In the initial stages of the coronavirus pandemic Live Life Aberdeenshire, which delivers sports and cultural services on behalf of Aberdeenshire Council, quickly brought together a team to develop an alternative offering for communities which could be accessed online.
Bringing digital library services, exercise sessions, virtual tours, make-and-do activities, local history and more together into one place on the Live Life Aberdeenshire website for the first time, it is designed to be a one-stop virtual shop of creativity and activity.
Teams across sports, libraries and culture seized the chance to showcase some of our services and to maintain a connection with our communities. Team members quickly adapted to the new concept, coming up with new and innovative ideas and collaborating in difficult circumstances to deliver the best possible opportunities.
Content is aimed at families and individuals, with a wide range of engaging, entertaining and informative activities and resources for all ages to enjoy, be inspired and keep active while staying at home.
From tutorials about the anatomy of a squid from the team at Macduff Marine Aquarium to strength and balance exercises aimed at older adults, not to mention the vast range of digital library services available through the portal, new opportunities have continued to be added throughout the pandemic. As the area has moved through different phases of restrictions, reopening and closing facilities and services, it’s been an important part of Live Life Aberdeenshire’s offering to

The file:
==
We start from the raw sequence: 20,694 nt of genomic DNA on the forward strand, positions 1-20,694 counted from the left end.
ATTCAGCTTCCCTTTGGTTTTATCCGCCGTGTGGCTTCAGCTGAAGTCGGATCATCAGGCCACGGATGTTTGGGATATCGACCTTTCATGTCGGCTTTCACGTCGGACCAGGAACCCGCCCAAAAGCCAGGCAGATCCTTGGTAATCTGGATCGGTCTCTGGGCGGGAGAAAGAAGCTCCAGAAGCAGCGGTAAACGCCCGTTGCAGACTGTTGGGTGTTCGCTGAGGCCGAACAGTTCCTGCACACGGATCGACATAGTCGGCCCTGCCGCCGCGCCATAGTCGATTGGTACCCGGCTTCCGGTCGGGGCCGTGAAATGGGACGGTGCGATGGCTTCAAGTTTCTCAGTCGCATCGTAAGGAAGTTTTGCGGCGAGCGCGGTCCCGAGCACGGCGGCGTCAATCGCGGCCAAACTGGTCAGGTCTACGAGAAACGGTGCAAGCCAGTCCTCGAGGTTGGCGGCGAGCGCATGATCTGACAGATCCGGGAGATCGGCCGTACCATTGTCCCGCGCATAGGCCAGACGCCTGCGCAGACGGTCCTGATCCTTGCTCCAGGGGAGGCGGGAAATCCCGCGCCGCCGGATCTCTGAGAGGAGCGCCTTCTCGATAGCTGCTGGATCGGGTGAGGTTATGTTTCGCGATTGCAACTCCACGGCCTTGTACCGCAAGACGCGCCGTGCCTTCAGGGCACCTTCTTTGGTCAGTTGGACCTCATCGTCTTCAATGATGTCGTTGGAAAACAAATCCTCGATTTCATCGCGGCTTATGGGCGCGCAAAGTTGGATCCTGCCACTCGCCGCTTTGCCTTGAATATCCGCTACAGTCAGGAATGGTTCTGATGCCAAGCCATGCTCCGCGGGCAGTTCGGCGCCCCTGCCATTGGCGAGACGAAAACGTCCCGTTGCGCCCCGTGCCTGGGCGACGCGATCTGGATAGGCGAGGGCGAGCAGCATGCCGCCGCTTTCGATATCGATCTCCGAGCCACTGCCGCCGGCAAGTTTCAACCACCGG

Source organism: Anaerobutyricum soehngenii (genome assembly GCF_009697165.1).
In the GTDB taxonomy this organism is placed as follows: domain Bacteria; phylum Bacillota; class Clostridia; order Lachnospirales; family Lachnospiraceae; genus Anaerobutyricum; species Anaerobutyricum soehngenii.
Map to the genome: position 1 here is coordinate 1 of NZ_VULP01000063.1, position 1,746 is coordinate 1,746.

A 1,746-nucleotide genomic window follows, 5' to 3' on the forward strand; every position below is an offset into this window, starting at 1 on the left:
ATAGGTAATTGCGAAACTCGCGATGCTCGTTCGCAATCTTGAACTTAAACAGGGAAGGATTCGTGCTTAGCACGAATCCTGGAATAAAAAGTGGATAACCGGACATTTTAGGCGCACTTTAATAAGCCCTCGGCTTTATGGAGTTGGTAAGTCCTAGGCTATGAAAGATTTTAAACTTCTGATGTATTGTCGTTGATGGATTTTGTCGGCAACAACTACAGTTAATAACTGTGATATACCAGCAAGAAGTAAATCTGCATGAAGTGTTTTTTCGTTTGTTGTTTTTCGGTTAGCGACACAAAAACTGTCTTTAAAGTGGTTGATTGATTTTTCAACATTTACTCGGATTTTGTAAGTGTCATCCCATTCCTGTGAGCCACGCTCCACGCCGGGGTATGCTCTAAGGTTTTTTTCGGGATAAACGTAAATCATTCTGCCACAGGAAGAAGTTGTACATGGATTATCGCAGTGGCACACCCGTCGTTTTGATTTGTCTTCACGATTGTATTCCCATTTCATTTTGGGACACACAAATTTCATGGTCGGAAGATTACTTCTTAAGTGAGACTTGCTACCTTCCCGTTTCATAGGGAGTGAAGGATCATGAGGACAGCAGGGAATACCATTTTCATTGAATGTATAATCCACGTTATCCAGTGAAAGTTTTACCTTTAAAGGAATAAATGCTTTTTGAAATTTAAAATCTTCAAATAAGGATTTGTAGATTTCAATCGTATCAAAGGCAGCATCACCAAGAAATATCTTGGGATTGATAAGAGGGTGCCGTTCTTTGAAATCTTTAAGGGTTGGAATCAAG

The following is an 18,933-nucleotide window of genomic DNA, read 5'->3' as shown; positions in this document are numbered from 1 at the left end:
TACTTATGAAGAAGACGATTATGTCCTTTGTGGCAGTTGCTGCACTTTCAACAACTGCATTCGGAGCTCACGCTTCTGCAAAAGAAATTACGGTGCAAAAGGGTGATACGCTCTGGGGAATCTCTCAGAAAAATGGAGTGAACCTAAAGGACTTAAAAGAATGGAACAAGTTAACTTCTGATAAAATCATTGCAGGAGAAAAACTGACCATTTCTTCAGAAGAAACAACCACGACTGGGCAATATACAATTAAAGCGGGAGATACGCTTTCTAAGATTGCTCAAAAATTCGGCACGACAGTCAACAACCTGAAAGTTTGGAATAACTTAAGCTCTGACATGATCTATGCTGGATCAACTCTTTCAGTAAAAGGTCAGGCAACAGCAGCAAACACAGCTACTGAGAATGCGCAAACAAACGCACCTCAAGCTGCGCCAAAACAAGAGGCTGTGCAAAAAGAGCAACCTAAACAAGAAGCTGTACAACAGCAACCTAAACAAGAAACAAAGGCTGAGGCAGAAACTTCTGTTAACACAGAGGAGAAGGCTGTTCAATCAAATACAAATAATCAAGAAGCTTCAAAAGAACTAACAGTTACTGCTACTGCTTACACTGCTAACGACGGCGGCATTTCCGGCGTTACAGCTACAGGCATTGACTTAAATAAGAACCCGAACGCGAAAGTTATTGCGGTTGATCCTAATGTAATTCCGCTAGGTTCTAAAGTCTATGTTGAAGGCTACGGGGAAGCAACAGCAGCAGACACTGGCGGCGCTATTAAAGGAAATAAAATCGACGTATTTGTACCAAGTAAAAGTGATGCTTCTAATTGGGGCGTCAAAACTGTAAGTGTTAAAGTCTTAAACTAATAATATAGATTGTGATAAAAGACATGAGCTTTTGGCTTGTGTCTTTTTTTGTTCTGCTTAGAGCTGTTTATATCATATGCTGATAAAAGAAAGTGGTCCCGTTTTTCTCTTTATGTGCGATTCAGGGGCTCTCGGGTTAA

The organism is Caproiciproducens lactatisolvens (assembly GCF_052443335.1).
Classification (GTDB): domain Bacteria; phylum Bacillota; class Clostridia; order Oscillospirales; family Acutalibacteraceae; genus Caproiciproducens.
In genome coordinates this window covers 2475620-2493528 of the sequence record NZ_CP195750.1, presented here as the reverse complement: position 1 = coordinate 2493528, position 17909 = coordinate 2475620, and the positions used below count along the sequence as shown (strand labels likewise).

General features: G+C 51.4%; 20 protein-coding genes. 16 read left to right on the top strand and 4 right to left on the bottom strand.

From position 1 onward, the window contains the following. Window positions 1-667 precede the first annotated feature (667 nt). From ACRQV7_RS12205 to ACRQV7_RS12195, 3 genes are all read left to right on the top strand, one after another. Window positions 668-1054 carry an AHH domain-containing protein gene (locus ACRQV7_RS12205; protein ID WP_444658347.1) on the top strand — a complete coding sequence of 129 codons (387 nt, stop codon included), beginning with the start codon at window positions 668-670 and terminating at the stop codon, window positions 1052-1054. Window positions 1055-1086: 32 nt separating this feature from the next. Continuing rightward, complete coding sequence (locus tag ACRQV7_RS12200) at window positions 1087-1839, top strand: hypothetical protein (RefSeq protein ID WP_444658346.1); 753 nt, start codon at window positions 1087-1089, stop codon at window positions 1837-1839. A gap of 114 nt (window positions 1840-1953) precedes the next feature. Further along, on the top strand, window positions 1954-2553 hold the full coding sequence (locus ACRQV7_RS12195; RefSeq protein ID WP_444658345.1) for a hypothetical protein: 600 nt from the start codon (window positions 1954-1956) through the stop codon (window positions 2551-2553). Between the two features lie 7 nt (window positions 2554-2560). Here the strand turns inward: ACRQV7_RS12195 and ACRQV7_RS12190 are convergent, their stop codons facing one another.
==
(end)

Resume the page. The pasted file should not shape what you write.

the local area which continues to develop. Some events which could not take place physically were successfully moved online as part of the project. This included the popular Across the Grain festival which featured a programme of interactive and participatory activities, specialist talks and showcased new work by creatives linked to its theme of celebrating the uniqueness of the local Doric culture and music traditions.
It’s also helped Live Life Aberdeenshire accelerate plans for the development of its services in local communities, allowing teams to be more innovative and explore new ways to connect with local communities, delivering opportunities not tied into delivery from fixed sites. The online service also catalysed greater confidence in the teams for improved cross-service delivery, re-imagining how to better engage in each other’s areas of work and co-produce programmes and learning activities which have more impact and meaning.
All of this has been against a challenging background, including the deployment of team members into roles supporting critical services across the area at various stages of the project, such as working in care homes, delivering food and medicines to vulnerable people, producing Personal Protective Equipment for frontline workers and manning coronavirus helplines.